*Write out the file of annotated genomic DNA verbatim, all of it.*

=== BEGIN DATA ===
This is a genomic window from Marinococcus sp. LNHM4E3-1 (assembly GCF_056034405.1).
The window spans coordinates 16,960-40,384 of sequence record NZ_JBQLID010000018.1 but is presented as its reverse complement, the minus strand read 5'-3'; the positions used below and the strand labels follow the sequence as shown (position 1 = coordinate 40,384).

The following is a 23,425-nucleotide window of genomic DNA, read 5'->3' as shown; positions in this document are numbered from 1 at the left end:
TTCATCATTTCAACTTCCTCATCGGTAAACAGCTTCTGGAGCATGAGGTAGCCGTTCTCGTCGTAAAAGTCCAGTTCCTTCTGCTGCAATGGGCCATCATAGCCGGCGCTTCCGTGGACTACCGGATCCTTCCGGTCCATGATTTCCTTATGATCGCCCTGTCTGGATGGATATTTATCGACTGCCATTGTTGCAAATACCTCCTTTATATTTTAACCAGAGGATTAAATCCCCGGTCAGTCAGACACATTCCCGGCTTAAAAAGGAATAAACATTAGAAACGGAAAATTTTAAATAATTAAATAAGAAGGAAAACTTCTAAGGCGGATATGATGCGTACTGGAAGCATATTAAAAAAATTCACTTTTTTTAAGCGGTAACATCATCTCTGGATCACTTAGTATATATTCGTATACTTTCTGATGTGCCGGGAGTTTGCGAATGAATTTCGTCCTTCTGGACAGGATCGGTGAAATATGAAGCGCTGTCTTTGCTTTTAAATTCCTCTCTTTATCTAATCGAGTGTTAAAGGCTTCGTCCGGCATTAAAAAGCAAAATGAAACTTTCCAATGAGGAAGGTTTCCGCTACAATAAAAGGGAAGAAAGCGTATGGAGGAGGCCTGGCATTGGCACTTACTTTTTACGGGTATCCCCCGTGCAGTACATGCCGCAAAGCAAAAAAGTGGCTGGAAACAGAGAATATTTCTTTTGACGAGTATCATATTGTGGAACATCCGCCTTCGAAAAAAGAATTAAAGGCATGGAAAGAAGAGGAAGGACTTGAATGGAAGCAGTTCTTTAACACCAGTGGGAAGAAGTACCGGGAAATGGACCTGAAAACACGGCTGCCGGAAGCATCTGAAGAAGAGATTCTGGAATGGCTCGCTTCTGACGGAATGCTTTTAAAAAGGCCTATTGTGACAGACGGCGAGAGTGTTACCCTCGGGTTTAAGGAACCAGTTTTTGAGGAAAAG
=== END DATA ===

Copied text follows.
This is a genomic window from Marinococcus sp. LNHM4E3-1 (assembly GCF_056034405.1).
The window spans coordinates 16,960-40,384 of sequence record NZ_JBQLID010000018.1 but is presented as its reverse complement, the minus strand read 5'-3'; the positions used below and the strand labels follow the sequence as shown (position 1 = coordinate 40,384).

The following is a 23,425-nucleotide window of genomic DNA, read 5'->3' as shown; positions in this document are numbered from 1 at the left end:
TTCATCATTTCAACTTCCTCATCGGTAAACAGCTTCTGGAGCATGAGGTAGCCGTTCTCGTCGTAAAAGTCCAGTTCCTTCTGCTGCAATGGGCCATCATAGCCGGCGCTTCCGTGGACTACCGGATCCTTCCGGTCCATGATTTCCTTATGATCGCCCTGTCTGGATGGATATTTATCGACTGCCATTGTTGCAAATACCTCCTTTATATTTTAACCAGAGGATTAAATCCCCGGTCAGTCAGACACATTCCCGGCTTAAAAAGGAATAAACATTAGAAACGGAAAATTTTAAATAATTAAATAAGAAGGAAAACTTCTAAGGCGGATATGATGCGTACTGGAAGCATATTAAAAAAATTCACTTTTTTTAAGCGGTAACATCATCTCTGGATCACTTAGTATATATTCGTATACTTTCTGATGTGCCGGGAGTTTGCGAATGAATTTCGTCCTTCTGGACAGGATCGGTGAAATATGAAGCGCTGTCTTTGCTTTTAAATTCCTCTCTTTATCTAATCGAGTGTTAAAGGCTTCGTCCGGCATTAAAAAGCAAAATGAAACTTTCCAATGAGGAAGGTTTCCGCTACAATAAAAGGGAAGAAAGCGTATGGAGGAGGCCTGGCATTGGCACTTACTTTTTACGGGTATCCCCCGTGCAGTACATGCCGCAAAGCAAAAAAGTGGCTGGAAACAGAGAATATTTCTTTTGACGAGTATCATATTGTGGAACATCCGCCTTCGAAAAAAGAATTAAAGGCATGGAAAGAAGAGGAAGGACTTGAATGGAAGCAGTTCTTTAACACCAGTGGGAAGAAGTACCGGGAAATGGACCTGAAAACACGGCTGCCGGAAGCATCTGAAGAAGAGATTCTGGAATGGCTCGCTTCTGACGGAATGCTTTTAAAAAGGCCTATTGTGACAGACGGCGAGAGTGTTACCCTCGGGTTTAAGGAACCAGTTTTTGAGGAAAAG